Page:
plumbing because plumbing is a humble activity, and tolerates shoddiness in philosophy because it is an exalted activity, will
have neither good plumbing nor good philosophy. Neither its pipes nor theories will hold water. -John Gardner

For more inspiration, visit Parental Wisdom Free Reports and print a copy of Project Imagine!

Or read the chapter on Project Imagine in Because Kids Don’t Come With Manuals.

For daily inspiration, call the Parental Wisdom Daily Inspirational Call line
(641) 985-5999 ext. 24290#

It’s like a vitamin for parents

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Do What Matters Most


You may have heard the story of the old professor of the School of Public Management in France. He was invited to lecture on the topic of “Efficient Time Management” in front of a group of 15 executive managers representing the largest, most successful companies in America. The lecture was one in a series of five lectures conducted in one day, and the old professor was given one hour to lecture. Standing in front of this group of elite managers—who were willing to write down every word that would come out of the famous professor’s mouth—the professor slowly met eyes with each manager, one by one, and finally said, “We are going to conduct an experiment”.

From under the table that stood between the professor and the listeners, the professor pulled out a big glass jar and gently placed it in front of him. Next, he pulled out from under the table a bag of stones, each the size of a tennis ball, and placed the stones one by one in the jar. He did so until there was no room to add another stone in the jar. Lifting his gaze to the managers, the professor asked, “Is the jar full?” The managers replied, “Yes.” The professor paused for a moment, and replied, “Really?”

Then once again, he reached under the table and pulled out a bag full of pebbles. Carefully, the professor poured the pebbles in and slightly rattled the jar, allowing the pebbles to slip through the larger stones until they settled at the bottom. Again, the professor lifted his gaze to his audience and asked, “Is the jar full?” At this point, the managers began to understand his intentions. One replied, “Apparently not!” “Correct,” replied the old professor, pulling out a bag of sand from under the table. Cautiously, the professor poured the sand into the jar. The sand filled up the spaces between the stones and the pebbles. Yet again, the professor asked, “Is the jar full?” Without hesitation, the entire group of students replied in unison, “No!” “Correct,” replied the professor. As was expected by the students, the professor reached for the pitcher of water that was on the table and poured water in the jar until it was absolutely full. The professor now lifted his gaze once again and asked, “What great truth can we surmise from this experiment?” With his thoughts on the lecture topic, one manager quickly replied, “We learn that as full as our schedules may appear, if we only increase our effort, it is always possible to add more meetings and tasks.” “No,” replied the professor. “The great truth that we can conclude from this experiment is, if we don’t put all the larger stones in the jar first, we will never be able to fit all of them later.”

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The Right Person


It doesn’t matter if a cat is black or white, so long as it catches mice.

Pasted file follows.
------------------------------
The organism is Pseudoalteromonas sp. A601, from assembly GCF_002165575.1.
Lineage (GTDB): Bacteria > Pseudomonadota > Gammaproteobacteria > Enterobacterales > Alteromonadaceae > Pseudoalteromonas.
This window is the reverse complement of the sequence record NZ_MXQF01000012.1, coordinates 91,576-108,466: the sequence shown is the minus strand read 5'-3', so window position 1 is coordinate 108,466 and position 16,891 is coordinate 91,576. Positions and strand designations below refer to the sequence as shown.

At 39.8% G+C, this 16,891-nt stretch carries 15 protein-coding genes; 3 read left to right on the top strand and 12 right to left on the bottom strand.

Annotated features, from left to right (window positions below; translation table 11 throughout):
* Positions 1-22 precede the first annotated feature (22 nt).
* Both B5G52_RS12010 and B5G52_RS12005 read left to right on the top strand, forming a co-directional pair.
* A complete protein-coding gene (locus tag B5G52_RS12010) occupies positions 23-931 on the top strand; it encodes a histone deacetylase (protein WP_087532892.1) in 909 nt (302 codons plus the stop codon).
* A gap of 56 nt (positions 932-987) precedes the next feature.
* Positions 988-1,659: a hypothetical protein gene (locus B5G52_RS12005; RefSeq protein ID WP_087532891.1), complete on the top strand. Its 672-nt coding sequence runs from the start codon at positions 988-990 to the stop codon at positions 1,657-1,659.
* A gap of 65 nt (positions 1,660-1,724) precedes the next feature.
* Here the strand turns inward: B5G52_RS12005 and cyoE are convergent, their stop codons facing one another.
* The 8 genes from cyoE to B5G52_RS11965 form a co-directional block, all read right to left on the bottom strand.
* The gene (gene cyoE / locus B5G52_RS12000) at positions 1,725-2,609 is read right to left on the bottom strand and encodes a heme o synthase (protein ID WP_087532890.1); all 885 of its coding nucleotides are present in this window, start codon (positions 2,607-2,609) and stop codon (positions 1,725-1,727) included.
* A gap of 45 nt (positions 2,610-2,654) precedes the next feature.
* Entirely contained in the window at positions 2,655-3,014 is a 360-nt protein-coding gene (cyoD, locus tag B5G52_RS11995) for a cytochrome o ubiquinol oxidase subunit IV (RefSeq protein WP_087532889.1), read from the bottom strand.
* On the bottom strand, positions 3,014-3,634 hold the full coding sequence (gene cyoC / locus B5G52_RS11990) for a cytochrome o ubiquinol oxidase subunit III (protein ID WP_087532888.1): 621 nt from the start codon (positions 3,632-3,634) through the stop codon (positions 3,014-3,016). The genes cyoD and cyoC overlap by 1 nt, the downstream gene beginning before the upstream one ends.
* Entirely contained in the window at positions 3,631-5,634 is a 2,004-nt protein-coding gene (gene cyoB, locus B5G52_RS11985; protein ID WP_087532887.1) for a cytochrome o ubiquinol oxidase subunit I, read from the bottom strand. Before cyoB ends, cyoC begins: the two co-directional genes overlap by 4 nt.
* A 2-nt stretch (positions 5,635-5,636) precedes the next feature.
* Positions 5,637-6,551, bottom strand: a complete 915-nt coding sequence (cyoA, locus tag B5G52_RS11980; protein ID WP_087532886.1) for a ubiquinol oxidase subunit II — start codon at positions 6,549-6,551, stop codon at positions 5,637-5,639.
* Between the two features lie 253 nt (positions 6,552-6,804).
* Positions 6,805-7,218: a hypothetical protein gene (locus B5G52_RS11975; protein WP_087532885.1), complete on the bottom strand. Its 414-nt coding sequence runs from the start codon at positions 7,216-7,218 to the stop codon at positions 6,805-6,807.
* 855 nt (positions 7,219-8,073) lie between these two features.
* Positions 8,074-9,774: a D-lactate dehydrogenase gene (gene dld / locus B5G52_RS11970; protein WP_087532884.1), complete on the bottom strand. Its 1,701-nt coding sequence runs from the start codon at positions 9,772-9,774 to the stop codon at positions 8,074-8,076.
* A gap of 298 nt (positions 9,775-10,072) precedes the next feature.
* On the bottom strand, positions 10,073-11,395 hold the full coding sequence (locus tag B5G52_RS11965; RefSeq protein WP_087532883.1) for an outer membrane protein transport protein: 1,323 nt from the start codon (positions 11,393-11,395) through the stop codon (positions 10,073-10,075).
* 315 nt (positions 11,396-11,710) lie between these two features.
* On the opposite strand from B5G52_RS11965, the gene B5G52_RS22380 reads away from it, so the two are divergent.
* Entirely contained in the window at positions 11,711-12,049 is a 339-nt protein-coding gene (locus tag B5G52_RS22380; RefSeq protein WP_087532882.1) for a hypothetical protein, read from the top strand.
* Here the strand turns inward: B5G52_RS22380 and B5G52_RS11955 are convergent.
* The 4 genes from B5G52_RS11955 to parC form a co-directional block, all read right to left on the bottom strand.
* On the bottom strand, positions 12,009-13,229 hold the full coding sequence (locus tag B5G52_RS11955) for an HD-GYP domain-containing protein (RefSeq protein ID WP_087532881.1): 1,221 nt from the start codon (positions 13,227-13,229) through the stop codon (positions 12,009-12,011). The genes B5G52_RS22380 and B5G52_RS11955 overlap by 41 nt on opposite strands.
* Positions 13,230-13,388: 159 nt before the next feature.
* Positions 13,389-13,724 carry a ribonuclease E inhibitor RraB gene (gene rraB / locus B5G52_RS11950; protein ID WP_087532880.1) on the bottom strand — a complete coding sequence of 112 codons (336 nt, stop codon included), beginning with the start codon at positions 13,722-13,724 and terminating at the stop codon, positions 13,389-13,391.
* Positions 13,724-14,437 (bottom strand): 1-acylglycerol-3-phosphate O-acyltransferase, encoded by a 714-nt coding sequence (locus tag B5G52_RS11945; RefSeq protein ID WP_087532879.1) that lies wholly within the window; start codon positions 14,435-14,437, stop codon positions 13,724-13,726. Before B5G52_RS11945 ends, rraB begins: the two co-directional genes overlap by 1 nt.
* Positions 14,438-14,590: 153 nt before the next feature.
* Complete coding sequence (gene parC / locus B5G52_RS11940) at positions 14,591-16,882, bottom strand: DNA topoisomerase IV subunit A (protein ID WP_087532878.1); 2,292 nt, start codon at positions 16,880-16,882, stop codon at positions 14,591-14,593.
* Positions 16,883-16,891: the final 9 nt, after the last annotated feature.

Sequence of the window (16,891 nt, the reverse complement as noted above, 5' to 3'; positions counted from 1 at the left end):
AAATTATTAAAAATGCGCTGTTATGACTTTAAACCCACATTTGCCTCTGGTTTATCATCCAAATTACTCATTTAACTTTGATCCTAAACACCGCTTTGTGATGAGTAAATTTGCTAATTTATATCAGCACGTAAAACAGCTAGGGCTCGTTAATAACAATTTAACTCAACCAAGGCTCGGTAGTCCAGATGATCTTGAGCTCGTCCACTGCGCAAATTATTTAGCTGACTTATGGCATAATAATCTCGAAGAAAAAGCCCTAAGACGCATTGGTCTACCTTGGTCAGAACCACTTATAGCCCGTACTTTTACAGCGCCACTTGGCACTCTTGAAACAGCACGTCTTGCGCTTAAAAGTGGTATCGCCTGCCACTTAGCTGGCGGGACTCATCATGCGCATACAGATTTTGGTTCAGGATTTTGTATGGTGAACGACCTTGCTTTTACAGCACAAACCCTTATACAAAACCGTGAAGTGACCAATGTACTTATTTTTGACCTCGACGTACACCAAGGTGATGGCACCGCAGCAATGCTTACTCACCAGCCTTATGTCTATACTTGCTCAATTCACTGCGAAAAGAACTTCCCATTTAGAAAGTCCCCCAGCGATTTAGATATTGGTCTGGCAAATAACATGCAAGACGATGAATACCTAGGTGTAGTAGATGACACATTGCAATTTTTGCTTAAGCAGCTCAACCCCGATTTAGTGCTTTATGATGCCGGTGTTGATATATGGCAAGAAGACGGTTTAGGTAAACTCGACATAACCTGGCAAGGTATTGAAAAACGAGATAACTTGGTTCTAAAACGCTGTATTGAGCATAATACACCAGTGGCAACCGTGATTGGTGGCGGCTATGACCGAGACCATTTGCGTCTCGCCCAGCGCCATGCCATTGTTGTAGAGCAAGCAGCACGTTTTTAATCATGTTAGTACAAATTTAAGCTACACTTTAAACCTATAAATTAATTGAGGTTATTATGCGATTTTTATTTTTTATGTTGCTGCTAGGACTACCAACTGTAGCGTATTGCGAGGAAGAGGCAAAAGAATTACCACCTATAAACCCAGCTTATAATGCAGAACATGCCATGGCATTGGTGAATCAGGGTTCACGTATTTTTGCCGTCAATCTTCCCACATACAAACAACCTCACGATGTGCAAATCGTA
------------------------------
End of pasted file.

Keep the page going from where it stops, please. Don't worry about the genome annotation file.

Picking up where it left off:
Deng Xiaoping

62 million people voted in the 2004 presidential election. As you might suspect the number of people that voted for American Idol was larger; it was 74 million.

Just imagine for a moment what life would be like if it wasn’t a popularity contest. Imagine that you could count on the right person being in the right job.

Think about it – you visit a store and the clerk is knowledgeable about the product he is selling.
You visit a doctor, and the diagnosis and treatment are exactly what they should be.
Your mechanic can quickly identify the troubling sound of your car.
Your local politician would put the interest of his constituents above his own.
Life would be good.

Well guess what parents. You can make that happen. How? By not insisting that your child is the right person when he is not, like being placed in honors classes if he doesn’t belong there. By not demanding that your daughter gets the lead in the play. By not bullying your way to the dugout so your little leaguer gets more playing time.

Where do you think it starts? Isn’t it time to stop it?

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The Present

In the movie Click, Adam Sandler plays a workaholic who gets a universal remote and tries to fast forward through the less than perfect parts of his life. He eventually realizes that he missed most of it, but has the opportunity to go back and fix it.

Most of us don’t get that chance. The spring is a tough time of the year on parents, with school, sports and music events that keep us running from one thing to the next. What we don’t realize is that our perception of the situation is a choice we get to make. Like Adam Sandler, we can rush through it, or realize that it is a moment in time we can enjoy.

For any of us that ever wished for time to pass more quickly whether it was wishing for naptime, or wishing for a baby to start walking, or for a little league game to finally end, we learn they always do.

Funny how when raising the children the hours go so slowly but the years fly by.

Don’t rush through life, because you will get exactly what you wish for. The question is – is that what you really want? I heard a story recently that had me really heartbroken. This past mother’s day, a number of the nursery and pre-schools host morning teas to honor the moms. One mom arrived along with all the other moms and told her little 5-year-old girl that she had to take a quick call and would be right back. She spent the hour in the car on a business conference call, while her daughter cried in the hall the whole time waiting for her to come back in.

Don’t miss it – you only get one chance. The thing to keep in mind is if you see these events as stressful, they will be. If you see these moments in time as gifts – they will be that too. There is a great saying:

The past is history
The future a mystery
Today is a gift – that’s why they call it the Present.